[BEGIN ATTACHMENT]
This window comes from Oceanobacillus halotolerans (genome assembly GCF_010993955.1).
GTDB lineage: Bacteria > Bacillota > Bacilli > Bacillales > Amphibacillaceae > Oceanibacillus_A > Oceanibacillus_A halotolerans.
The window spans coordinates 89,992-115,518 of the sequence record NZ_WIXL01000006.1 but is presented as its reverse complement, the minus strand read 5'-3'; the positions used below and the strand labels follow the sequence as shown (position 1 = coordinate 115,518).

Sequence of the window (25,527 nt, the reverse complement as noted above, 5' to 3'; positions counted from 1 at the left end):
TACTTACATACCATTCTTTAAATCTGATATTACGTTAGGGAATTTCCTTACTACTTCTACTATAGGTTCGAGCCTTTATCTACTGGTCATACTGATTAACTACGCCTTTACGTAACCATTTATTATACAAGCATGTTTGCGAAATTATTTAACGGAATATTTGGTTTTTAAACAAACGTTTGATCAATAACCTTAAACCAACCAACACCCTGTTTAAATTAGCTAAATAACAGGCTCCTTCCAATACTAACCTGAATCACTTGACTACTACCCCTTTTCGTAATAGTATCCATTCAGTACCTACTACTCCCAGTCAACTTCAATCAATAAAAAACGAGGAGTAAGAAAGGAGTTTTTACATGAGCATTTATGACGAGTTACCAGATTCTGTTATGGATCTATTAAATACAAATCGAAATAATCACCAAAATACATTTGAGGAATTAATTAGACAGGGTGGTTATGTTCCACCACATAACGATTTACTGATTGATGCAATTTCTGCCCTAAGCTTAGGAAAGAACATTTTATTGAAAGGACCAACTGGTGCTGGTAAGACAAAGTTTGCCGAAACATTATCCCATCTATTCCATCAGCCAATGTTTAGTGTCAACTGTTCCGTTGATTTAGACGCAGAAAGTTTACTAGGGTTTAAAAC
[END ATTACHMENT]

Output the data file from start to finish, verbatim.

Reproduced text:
This window comes from Oceanobacillus halotolerans (genome assembly GCF_010993955.1).
GTDB lineage: Bacteria > Bacillota > Bacilli > Bacillales > Amphibacillaceae > Oceanibacillus_A > Oceanibacillus_A halotolerans.
The window spans coordinates 89,992-115,518 of the sequence record NZ_WIXL01000006.1 but is presented as its reverse complement, the minus strand read 5'-3'; the positions used below and the strand labels follow the sequence as shown (position 1 = coordinate 115,518).

Sequence of the window (25,527 nt, the reverse complement as noted above, 5' to 3'; positions counted from 1 at the left end):
TACTTACATACCATTCTTTAAATCTGATATTACGTTAGGGAATTTCCTTACTACTTCTACTATAGGTTCGAGCCTTTATCTACTGGTCATACTGATTAACTACGCCTTTACGTAACCATTTATTATACAAGCATGTTTGCGAAATTATTTAACGGAATATTTGGTTTTTAAACAAACGTTTGATCAATAACCTTAAACCAACCAACACCCTGTTTAAATTAGCTAAATAACAGGCTCCTTCCAATACTAACCTGAATCACTTGACTACTACCCCTTTTCGTAATAGTATCCATTCAGTACCTACTACTCCCAGTCAACTTCAATCAATAAAAAACGAGGAGTAAGAAAGGAGTTTTTACATGAGCATTTATGACGAGTTACCAGATTCTGTTATGGATCTATTAAATACAAATCGAAATAATCACCAAAATACATTTGAGGAATTAATTAGACAGGGTGGTTATGTTCCACCACATAACGATTTACTGATTGATGCAATTTCTGCCCTAAGCTTAGGAAAGAACATTTTATTGAAAGGACCAACTGGTGCTGGTAAGACAAAGTTTGCCGAAACATTATCCCATCTATTCCATCAGCCAATGTTTAGTGTCAACTGTTCCGTTGATTTAGACGCAGAAAGTTTACTAGGGTTTAAAAC